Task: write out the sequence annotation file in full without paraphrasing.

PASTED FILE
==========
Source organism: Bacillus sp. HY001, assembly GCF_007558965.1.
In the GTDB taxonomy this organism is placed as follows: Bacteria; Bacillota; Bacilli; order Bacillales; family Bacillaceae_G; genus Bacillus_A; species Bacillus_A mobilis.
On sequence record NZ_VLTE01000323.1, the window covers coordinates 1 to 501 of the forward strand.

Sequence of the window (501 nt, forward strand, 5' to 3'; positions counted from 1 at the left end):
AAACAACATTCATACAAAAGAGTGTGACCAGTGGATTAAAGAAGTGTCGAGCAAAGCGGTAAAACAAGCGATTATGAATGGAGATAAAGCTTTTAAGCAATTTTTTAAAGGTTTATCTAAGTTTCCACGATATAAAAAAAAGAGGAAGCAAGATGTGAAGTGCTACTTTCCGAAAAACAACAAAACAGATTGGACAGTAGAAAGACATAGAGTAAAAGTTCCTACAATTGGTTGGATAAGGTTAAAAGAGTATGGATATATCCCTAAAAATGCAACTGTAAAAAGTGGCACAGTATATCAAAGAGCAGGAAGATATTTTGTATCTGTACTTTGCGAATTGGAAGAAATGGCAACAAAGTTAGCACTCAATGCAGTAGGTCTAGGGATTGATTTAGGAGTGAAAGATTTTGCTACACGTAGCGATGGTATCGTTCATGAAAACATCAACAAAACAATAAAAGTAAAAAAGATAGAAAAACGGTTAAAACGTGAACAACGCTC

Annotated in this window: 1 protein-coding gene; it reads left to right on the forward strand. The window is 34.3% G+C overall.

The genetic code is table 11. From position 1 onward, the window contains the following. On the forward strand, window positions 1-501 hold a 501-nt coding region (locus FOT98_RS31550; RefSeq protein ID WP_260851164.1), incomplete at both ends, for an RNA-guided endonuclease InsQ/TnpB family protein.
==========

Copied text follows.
Source organism: Bacillus sp. HY001, assembly GCF_007558965.1.
In the GTDB taxonomy this organism is placed as follows: Bacteria; Bacillota; Bacilli; order Bacillales; family Bacillaceae_G; genus Bacillus_A; species Bacillus_A mobilis.
On sequence record NZ_VLTE01000323.1, the window covers coordinates 1 to 501 of the forward strand.

Sequence of the window (501 nt, forward strand, 5' to 3'; positions counted from 1 at the left end):
AAACAACATTCATACAAAAGAGTGTGACCAGTGGATTAAAGAAGTGTCGAGCAAAGCGGTAAAACAAGCGATTATGAATGGAGATAAAGCTTTTAAGCAATTTTTTAAAGGTTTATCTAAGTTTCCACGATATAAAAAAAAGAGGAAGCAAGATGTGAAGTGCTACTTTCCGAAAAACAACAAAACAGATTGGACAGTAGAAAGACATAGAGTAAAAGTTCCTACAATTGGTTGGATAAGGTTAAAAGAGTATGGATATATCCCTAAAAATGCAACTGTAAAAAGTGGCACAGTATATCAAAGAGCAGGAAGATATTTTGTATCTGTACTTTGCGAATTGGAAGAAATGGCAACAAAGTTAGCACTCAATGCAGTAGGTCTAGGGATTGATTTAGGAGTGAAAGATTTTGCTACACGTAGCGATGGTATCGTTCATGAAAACATCAACAAAACAATAAAAGTAAAAAAGATAGAAAAACGGTTAAAACGTGAACAACGCTC

Annotated in this window: 1 protein-coding gene; it reads left to right on the forward strand. The window is 34.3% G+C overall.

The genetic code is table 11. From position 1 onward, the window contains the following. On the forward strand, window positions 1-501 hold a 501-nt coding region (locus FOT98_RS31550; RefSeq protein ID WP_260851164.1), incomplete at both ends, for an RNA-guided endonuclease InsQ/TnpB family protein.